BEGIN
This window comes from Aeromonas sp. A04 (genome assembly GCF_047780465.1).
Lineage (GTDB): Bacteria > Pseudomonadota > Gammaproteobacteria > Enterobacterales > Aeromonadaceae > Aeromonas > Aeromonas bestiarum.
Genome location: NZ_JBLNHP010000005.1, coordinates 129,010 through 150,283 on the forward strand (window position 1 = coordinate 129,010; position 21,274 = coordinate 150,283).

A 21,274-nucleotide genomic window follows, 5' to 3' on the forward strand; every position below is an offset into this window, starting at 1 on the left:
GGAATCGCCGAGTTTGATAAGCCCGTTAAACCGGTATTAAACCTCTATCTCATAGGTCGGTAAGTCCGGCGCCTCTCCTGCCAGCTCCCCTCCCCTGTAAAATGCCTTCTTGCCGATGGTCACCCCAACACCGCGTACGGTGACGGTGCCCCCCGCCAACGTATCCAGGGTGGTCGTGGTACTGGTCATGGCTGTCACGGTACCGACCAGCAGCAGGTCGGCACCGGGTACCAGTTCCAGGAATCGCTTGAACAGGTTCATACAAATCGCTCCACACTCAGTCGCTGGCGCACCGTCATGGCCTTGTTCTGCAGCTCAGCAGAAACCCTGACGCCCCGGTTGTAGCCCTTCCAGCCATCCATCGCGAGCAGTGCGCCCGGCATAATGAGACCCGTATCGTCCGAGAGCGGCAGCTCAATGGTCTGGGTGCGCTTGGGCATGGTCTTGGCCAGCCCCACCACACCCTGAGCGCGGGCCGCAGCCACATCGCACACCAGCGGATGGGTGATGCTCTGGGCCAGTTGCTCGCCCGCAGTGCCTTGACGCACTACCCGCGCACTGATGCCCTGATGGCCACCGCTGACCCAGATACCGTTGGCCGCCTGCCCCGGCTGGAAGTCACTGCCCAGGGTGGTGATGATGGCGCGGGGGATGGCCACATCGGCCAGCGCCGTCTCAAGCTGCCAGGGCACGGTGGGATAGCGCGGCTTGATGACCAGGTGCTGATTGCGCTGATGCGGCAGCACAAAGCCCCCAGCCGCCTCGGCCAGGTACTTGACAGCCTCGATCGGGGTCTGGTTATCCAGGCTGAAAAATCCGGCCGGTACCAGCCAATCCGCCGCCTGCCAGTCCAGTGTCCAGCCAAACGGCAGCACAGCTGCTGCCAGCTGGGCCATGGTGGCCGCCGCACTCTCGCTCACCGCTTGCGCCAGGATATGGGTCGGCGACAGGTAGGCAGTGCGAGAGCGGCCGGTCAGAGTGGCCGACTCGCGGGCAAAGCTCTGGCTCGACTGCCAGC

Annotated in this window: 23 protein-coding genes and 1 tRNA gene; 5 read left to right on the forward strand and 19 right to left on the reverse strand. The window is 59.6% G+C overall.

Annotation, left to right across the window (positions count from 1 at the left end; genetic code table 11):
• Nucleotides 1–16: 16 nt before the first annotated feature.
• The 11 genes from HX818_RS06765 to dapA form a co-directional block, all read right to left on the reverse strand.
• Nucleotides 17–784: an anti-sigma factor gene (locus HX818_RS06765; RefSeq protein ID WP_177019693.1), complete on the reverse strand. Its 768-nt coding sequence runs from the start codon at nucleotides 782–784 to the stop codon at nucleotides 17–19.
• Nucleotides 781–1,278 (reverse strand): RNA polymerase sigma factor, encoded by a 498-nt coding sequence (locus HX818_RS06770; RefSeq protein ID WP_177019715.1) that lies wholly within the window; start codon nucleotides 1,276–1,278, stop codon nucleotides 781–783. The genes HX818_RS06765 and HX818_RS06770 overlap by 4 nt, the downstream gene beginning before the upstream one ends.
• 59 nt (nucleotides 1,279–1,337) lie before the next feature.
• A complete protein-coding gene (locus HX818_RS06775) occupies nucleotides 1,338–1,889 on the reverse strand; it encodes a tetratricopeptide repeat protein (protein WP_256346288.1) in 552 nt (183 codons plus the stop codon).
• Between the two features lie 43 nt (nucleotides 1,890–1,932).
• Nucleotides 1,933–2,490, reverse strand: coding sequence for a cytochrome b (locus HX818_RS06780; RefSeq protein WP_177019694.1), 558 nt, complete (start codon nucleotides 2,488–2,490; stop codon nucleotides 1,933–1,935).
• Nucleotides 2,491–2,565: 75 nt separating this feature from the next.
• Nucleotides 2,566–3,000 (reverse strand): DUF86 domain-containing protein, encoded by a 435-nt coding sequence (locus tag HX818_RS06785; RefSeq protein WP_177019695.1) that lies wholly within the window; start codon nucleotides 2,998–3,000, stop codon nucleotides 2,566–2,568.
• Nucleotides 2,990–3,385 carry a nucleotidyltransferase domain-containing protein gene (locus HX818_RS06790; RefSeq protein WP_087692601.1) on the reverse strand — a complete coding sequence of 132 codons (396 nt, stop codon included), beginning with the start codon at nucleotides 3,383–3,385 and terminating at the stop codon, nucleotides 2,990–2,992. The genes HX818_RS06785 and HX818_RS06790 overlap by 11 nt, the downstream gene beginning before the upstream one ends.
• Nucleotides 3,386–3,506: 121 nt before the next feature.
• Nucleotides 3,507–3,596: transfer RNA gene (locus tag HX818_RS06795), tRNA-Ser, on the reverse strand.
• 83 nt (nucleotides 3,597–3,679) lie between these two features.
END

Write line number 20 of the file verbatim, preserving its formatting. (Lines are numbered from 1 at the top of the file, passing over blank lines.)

• Nucleotides 3,507–3,596: transfer RNA gene (locus tag HX818_RS06795), tRNA-Ser, on the reverse strand.